New Zealand might not be there and neither are Tonga – but there's still plenty of reasons why Kiwi league fans should get excited about Saturday's World Cup final between Australia and England at Suncorp Stadium.

The result may appear a foregone conclusion with the Kangaroos red hot favourites to retain the title they won in 2013, but history shows this was also the case when they met the Kiwis at the same venue in the 2008 World Cup final only to suffer a historic 34-20 defeat.

And as straight-forward as the result might seem there is plenty of hope that England can cause a similar upset.

England coach Wayne Bennett played a key role throughout that campaign as an assistant to Kiwis head coach Stephen Kearney and intrigue surrounds whether the Broncos master coach can engineer another boil-over this time around.


Such a result would provide a further jolt to an Australian audience generally preoccupied with the NRL and State of Origin and add another strong gust to the winds of change already blowing across international football in the wake of semi-finalists Tonga and Fiji's successful campaigns.

The ease with which the Kangaroos have managed to amass 204 points and concede just 16 in five matches has failed to generate the same level of excitement in Australia to what we experienced in New Zealand, with Tonga drawing sell-out crowds for their shock win over the Kiwis in Hamilton and last week's 20-18 loss to England in Auckland.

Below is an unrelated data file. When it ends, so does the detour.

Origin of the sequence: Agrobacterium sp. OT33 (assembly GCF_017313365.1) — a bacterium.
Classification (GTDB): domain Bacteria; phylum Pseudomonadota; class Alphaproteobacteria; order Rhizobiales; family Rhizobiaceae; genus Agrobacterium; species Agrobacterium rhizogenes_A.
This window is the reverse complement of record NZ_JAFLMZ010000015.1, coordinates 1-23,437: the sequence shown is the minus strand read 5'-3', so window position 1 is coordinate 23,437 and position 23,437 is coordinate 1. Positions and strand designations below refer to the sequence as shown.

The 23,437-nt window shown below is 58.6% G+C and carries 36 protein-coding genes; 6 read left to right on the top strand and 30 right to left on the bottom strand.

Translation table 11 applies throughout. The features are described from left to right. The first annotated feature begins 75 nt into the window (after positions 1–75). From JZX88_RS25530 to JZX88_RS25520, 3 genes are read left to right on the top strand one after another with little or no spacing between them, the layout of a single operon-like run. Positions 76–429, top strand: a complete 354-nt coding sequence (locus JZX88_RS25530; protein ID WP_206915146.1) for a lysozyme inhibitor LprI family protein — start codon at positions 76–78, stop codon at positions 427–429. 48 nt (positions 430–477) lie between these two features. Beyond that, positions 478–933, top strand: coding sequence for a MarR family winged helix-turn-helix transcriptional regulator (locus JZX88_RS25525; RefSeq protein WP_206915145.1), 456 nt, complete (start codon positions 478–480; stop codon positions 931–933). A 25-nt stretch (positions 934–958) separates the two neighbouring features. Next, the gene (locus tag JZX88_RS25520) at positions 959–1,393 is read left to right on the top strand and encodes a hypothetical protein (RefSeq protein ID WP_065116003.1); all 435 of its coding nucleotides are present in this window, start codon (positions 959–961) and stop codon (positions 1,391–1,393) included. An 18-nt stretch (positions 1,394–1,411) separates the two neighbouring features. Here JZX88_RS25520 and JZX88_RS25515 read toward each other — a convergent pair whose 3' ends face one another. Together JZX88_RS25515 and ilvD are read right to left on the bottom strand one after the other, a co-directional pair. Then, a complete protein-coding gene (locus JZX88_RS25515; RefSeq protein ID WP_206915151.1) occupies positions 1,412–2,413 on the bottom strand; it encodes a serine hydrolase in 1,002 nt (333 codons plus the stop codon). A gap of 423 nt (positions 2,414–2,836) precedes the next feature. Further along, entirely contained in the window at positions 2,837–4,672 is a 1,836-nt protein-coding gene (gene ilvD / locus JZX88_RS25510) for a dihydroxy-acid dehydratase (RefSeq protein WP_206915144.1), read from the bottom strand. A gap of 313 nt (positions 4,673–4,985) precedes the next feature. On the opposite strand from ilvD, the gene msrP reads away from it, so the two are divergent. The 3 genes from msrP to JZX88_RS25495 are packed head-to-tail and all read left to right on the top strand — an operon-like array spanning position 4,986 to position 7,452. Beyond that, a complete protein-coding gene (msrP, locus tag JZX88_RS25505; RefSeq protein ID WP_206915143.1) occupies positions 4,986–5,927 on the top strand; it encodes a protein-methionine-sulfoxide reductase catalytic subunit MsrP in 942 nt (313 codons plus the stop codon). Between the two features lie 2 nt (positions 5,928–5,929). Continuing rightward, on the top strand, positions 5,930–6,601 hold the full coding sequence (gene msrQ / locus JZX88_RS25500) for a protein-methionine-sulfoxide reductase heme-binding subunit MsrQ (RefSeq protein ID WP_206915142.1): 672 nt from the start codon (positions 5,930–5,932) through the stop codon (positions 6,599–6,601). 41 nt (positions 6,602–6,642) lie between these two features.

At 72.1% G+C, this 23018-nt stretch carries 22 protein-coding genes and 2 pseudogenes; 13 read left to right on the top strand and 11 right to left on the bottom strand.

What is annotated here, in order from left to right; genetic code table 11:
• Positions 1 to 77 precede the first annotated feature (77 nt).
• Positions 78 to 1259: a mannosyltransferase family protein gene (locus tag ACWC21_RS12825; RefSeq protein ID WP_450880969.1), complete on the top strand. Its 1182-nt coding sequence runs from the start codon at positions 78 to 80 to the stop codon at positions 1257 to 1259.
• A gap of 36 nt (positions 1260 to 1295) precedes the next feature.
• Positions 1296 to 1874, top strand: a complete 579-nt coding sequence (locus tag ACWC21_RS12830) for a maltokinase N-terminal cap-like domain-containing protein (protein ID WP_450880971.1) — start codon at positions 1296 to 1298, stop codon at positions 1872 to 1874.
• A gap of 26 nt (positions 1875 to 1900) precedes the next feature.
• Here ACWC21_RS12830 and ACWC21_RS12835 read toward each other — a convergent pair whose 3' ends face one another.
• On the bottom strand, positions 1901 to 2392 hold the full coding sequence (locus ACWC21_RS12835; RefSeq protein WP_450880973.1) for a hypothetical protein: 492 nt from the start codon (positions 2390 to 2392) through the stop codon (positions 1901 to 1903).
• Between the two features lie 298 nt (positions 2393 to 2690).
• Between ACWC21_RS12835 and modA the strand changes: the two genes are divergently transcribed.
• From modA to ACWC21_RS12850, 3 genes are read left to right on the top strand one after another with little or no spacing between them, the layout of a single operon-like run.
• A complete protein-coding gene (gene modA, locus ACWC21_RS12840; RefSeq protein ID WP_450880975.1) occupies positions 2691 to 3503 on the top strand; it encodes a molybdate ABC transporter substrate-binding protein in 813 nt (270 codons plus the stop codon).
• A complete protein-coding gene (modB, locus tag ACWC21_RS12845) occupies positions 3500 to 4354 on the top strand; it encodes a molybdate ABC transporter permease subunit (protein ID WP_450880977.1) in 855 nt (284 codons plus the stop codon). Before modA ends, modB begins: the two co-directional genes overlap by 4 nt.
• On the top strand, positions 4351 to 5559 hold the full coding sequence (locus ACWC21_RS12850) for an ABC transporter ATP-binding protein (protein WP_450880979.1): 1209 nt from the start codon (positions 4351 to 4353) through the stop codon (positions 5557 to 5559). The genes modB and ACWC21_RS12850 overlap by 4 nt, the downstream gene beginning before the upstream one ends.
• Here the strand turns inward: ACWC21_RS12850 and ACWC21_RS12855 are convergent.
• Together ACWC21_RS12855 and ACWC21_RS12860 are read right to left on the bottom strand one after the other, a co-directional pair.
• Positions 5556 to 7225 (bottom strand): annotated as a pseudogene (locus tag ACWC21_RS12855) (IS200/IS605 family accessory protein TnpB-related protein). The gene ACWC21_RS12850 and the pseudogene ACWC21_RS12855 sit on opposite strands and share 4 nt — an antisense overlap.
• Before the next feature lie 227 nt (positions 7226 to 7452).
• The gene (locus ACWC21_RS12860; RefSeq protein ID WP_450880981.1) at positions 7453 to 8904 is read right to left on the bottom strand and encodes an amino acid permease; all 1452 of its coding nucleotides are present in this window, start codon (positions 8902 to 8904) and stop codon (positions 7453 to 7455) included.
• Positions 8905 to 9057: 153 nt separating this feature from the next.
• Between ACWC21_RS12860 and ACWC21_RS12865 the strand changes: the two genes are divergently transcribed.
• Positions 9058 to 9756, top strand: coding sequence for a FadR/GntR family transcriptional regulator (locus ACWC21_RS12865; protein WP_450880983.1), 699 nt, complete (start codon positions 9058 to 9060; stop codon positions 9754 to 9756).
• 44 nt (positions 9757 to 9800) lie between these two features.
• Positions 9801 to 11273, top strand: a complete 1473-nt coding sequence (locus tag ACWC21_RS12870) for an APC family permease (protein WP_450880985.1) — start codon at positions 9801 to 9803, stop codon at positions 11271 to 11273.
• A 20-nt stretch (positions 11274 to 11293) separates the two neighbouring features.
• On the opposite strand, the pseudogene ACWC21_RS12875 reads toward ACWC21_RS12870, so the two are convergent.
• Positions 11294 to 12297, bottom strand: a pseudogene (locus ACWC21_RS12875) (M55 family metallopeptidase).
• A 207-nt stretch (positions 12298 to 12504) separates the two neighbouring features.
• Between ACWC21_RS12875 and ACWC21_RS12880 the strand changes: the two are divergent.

England may be a tier one nation but this is their first World Cup final appearance in 22 years and they have struggled for results against the Kiwis and Australians in recent years.

Despite the apparent apathy of Australian fans – evidenced by small attendances across the ditch throughout the tournament - there is a growing appetite there for genuine contests and an England victory would have many reassessing the perceived inferiority of the UK Super League.

Nothing will impact on the status and enormity of the beast that is Origin football, but if Australia were to fall – and we're talking about a team boasting the talents of three of the greatest players of all time in captain Cameron Smith, Cooper Cronk and Billy Slater – it would come as a huge wake-up call.

The Kangaroos boast the talents of three of the greatest players of all time in Cameron Smith, Cooper Cronk and Billy Slater. Photo / Photosport
The Kangaroos boast the talents of three of the greatest players of all time in Cameron Smith, Cooper Cronk and Billy Slater. Photo / Photosport

And while the Kiwis and Tongans have been relegated to mere spectators this weekend, this clash will not lack for intensity or passion.

Australia may have claimed an 18-4 win over England in the tournament opening clash in Melbourne, but their performance was far from convincing and there are concerns the Kangaroos have had it too easy going undefeated while amassing 206 points and conceding just 16 in five matches.

England, on the other hand, are yet to find their best form for 80 minutes but are battle-hardened after two physical quarter and semifinal wins over Papua New Guinea and Tonga.

The pressure is well and truly on the home side - no member of the Kangaroos team has won a World Cup on home soil as only two other Cup finals have been played in Australia – in 1968 when Australia beat France 20-2 and in 1977 when they defeated Great Britain 13-12, with both games played at the Sydney Cricket Ground.

While Kiwi fans may not be too excited about the prospect of cheering for England, they can only hope to revel in Australia suffering what would be a Titanic-sized shock defeat – no matter how close the margin.